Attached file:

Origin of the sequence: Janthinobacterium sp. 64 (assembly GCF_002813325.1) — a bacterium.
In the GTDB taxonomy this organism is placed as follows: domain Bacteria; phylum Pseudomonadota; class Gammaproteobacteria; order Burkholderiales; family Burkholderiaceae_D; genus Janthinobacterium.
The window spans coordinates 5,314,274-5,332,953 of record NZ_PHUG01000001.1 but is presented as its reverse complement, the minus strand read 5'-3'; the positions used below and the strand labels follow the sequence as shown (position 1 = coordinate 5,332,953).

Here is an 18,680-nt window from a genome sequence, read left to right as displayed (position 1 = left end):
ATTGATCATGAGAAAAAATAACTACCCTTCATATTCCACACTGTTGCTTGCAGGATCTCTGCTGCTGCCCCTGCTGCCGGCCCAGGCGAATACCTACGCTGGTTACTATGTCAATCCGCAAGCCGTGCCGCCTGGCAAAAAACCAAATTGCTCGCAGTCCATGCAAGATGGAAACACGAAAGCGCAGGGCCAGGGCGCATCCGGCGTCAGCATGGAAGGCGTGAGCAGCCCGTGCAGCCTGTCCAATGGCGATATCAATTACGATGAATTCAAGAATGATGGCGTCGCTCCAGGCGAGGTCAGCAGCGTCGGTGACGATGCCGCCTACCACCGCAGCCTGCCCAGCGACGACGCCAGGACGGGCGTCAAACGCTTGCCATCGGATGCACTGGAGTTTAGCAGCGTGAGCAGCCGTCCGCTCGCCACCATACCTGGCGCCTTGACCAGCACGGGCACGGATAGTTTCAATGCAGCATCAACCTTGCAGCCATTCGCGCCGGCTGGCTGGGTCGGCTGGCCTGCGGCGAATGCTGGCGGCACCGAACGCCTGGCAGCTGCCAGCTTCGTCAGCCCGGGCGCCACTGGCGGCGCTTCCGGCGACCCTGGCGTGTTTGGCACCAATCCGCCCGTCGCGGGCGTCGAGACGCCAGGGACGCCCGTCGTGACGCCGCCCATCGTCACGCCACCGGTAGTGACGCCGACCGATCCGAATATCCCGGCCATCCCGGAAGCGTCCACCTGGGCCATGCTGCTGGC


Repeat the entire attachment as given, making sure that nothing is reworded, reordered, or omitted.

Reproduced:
Origin of the sequence: Janthinobacterium sp. 64 (assembly GCF_002813325.1) — a bacterium.
In the GTDB taxonomy this organism is placed as follows: domain Bacteria; phylum Pseudomonadota; class Gammaproteobacteria; order Burkholderiales; family Burkholderiaceae_D; genus Janthinobacterium.
The window spans coordinates 5,314,274-5,332,953 of record NZ_PHUG01000001.1 but is presented as its reverse complement, the minus strand read 5'-3'; the positions used below and the strand labels follow the sequence as shown (position 1 = coordinate 5,332,953).

Here is an 18,680-nt window from a genome sequence, read left to right as displayed (position 1 = left end):
ATTGATCATGAGAAAAAATAACTACCCTTCATATTCCACACTGTTGCTTGCAGGATCTCTGCTGCTGCCCCTGCTGCCGGCCCAGGCGAATACCTACGCTGGTTACTATGTCAATCCGCAAGCCGTGCCGCCTGGCAAAAAACCAAATTGCTCGCAGTCCATGCAAGATGGAAACACGAAAGCGCAGGGCCAGGGCGCATCCGGCGTCAGCATGGAAGGCGTGAGCAGCCCGTGCAGCCTGTCCAATGGCGATATCAATTACGATGAATTCAAGAATGATGGCGTCGCTCCAGGCGAGGTCAGCAGCGTCGGTGACGATGCCGCCTACCACCGCAGCCTGCCCAGCGACGACGCCAGGACGGGCGTCAAACGCTTGCCATCGGATGCACTGGAGTTTAGCAGCGTGAGCAGCCGTCCGCTCGCCACCATACCTGGCGCCTTGACCAGCACGGGCACGGATAGTTTCAATGCAGCATCAACCTTGCAGCCATTCGCGCCGGCTGGCTGGGTCGGCTGGCCTGCGGCGAATGCTGGCGGCACCGAACGCCTGGCAGCTGCCAGCTTCGTCAGCCCGGGCGCCACTGGCGGCGCTTCCGGCGACCCTGGCGTGTTTGGCACCAATCCGCCCGTCGCGGGCGTCGAGACGCCAGGGACGCCCGTCGTGACGCCGCCCATCGTCACGCCACCGGTAGTGACGCCGACCGATCCGAATATCCCGGCCATCCCGGAAGCGTCCACCTGGGCCATGCTGCTGGC